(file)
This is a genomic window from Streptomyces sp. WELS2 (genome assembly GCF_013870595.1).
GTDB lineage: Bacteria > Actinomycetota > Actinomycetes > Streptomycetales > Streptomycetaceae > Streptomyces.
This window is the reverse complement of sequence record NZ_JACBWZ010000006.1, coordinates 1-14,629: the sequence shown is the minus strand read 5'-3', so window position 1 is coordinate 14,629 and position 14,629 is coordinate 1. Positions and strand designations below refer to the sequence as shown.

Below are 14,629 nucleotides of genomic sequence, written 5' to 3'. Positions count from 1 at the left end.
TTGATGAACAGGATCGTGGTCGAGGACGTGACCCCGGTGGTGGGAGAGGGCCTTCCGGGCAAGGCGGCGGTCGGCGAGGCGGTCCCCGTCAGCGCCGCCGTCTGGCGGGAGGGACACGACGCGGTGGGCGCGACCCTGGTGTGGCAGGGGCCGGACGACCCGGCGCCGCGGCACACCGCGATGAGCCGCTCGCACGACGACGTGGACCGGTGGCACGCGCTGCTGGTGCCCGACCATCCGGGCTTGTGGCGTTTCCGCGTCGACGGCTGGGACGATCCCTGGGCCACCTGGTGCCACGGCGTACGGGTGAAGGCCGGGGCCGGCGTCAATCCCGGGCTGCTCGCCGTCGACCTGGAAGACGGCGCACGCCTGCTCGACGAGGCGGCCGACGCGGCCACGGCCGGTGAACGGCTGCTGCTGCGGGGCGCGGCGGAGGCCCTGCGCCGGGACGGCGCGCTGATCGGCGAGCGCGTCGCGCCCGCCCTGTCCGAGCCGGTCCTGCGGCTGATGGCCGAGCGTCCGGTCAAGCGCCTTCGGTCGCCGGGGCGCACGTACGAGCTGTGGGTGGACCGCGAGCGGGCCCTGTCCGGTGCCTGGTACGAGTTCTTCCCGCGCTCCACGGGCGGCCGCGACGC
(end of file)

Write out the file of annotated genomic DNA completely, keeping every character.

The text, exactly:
This is a genomic window from Streptomyces sp. WELS2 (genome assembly GCF_013870595.1).
GTDB lineage: Bacteria > Actinomycetota > Actinomycetes > Streptomycetales > Streptomycetaceae > Streptomyces.
This window is the reverse complement of sequence record NZ_JACBWZ010000006.1, coordinates 1-14,629: the sequence shown is the minus strand read 5'-3', so window position 1 is coordinate 14,629 and position 14,629 is coordinate 1. Positions and strand designations below refer to the sequence as shown.

Below are 14,629 nucleotides of genomic sequence, written 5' to 3'. Positions count from 1 at the left end.
TTGATGAACAGGATCGTGGTCGAGGACGTGACCCCGGTGGTGGGAGAGGGCCTTCCGGGCAAGGCGGCGGTCGGCGAGGCGGTCCCCGTCAGCGCCGCCGTCTGGCGGGAGGGACACGACGCGGTGGGCGCGACCCTGGTGTGGCAGGGGCCGGACGACCCGGCGCCGCGGCACACCGCGATGAGCCGCTCGCACGACGACGTGGACCGGTGGCACGCGCTGCTGGTGCCCGACCATCCGGGCTTGTGGCGTTTCCGCGTCGACGGCTGGGACGATCCCTGGGCCACCTGGTGCCACGGCGTACGGGTGAAGGCCGGGGCCGGCGTCAATCCCGGGCTGCTCGCCGTCGACCTGGAAGACGGCGCACGCCTGCTCGACGAGGCGGCCGACGCGGCCACGGCCGGTGAACGGCTGCTGCTGCGGGGCGCGGCGGAGGCCCTGCGCCGGGACGGCGCGCTGATCGGCGAGCGCGTCGCGCCCGCCCTGTCCGAGCCGGTCCTGCGGCTGATGGCCGAGCGTCCGGTCAAGCGCCTTCGGTCGCCGGGGCGCACGTACGAGCTGTGGGTGGACCGCGAGCGGGCCCTGTCCGGTGCCTGGTACGAGTTCTTCCCGCGCTCCACGGGCGGCCGCGACGC